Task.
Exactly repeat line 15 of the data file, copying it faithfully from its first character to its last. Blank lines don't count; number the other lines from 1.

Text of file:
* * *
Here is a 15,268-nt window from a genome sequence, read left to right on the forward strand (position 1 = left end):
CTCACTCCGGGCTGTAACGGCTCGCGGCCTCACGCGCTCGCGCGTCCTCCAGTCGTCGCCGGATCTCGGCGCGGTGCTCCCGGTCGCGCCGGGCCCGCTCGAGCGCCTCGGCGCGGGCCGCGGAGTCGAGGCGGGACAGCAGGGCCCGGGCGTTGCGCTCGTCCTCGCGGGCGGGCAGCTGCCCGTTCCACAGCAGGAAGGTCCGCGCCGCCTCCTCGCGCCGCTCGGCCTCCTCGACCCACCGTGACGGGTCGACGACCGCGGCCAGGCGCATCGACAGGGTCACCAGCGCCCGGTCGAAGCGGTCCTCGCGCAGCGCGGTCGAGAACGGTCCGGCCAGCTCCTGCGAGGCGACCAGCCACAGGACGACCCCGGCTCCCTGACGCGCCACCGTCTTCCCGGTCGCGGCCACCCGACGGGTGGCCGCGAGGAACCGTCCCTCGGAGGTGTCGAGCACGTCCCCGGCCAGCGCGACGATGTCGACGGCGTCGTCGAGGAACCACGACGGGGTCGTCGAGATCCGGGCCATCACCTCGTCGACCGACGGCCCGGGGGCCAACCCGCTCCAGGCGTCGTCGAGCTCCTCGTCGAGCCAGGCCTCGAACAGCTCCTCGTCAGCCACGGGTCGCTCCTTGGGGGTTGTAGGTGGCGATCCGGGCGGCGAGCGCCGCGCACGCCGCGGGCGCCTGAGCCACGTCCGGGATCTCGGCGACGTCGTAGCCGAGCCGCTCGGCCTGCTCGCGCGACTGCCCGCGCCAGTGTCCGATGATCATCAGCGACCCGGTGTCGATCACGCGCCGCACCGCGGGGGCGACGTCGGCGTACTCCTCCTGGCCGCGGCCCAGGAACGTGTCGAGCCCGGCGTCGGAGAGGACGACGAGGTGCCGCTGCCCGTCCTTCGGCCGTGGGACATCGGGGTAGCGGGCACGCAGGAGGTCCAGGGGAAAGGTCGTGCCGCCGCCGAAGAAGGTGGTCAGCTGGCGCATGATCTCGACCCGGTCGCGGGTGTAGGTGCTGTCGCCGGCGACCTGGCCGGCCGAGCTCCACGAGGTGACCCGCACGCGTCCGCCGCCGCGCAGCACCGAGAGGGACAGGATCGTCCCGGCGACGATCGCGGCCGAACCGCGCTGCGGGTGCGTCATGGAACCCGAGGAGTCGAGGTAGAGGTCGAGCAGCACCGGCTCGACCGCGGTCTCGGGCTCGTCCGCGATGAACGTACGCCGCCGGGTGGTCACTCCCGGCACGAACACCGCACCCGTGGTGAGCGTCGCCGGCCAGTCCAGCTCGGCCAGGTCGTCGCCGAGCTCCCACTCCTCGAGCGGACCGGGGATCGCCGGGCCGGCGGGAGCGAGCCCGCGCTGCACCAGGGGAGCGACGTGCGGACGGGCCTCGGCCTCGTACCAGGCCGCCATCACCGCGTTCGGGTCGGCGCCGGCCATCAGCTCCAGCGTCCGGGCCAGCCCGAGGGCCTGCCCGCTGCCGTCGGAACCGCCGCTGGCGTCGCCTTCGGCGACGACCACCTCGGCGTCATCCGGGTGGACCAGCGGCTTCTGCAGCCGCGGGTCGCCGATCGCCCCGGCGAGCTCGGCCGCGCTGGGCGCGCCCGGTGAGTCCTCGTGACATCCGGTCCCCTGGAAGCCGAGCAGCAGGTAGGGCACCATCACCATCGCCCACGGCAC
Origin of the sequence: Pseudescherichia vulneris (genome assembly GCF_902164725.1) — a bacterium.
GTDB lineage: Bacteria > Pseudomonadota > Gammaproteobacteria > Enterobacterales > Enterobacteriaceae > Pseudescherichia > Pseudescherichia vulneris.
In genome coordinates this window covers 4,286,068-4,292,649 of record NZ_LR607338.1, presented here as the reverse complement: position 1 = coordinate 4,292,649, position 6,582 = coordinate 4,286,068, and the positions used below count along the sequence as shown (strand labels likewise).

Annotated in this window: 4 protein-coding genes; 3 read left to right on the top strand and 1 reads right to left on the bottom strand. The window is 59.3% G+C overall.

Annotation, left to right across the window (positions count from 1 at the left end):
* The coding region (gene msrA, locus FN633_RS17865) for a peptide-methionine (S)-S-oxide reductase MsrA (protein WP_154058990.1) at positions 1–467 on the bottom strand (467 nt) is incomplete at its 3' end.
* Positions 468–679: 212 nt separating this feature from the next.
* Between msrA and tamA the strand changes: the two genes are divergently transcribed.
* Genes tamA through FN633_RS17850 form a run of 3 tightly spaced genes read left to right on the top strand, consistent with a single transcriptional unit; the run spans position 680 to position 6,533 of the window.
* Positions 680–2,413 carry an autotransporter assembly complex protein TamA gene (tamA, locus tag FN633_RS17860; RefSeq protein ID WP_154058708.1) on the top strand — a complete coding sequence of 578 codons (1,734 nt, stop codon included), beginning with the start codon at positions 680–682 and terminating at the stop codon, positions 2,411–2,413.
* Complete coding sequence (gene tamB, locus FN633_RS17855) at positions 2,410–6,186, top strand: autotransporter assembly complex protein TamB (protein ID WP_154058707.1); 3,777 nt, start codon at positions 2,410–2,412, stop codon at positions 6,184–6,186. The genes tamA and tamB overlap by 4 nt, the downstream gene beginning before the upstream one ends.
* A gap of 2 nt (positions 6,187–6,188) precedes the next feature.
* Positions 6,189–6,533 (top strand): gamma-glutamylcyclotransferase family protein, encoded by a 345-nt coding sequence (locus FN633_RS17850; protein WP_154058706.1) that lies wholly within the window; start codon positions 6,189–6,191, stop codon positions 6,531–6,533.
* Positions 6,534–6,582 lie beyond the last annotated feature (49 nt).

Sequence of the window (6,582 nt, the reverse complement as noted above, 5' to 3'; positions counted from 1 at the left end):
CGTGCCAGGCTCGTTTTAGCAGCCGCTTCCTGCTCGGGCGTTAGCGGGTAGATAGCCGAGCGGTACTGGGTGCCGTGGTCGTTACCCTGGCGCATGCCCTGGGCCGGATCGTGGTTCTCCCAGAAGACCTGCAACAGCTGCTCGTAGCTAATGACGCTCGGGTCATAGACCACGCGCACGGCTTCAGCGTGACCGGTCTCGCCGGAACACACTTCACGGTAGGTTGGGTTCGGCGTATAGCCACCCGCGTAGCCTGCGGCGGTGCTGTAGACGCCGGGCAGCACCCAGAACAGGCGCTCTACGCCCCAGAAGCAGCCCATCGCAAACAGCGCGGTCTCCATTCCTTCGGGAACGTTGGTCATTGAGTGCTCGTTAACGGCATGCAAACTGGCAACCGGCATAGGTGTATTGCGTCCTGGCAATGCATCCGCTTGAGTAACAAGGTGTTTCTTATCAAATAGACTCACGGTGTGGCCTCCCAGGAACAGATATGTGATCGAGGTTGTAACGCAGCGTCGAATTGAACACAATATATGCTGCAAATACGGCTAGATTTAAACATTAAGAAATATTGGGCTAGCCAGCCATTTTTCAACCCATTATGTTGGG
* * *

* Positions 6,189–6,533 (top strand): gamma-glutamylcyclotransferase family protein, encoded by a 345-nt coding sequence (locus FN633_RS17850; protein WP_154058706.1) that lies wholly within the window; start codon positions 6,189–6,191, stop codon positions 6,531–6,533.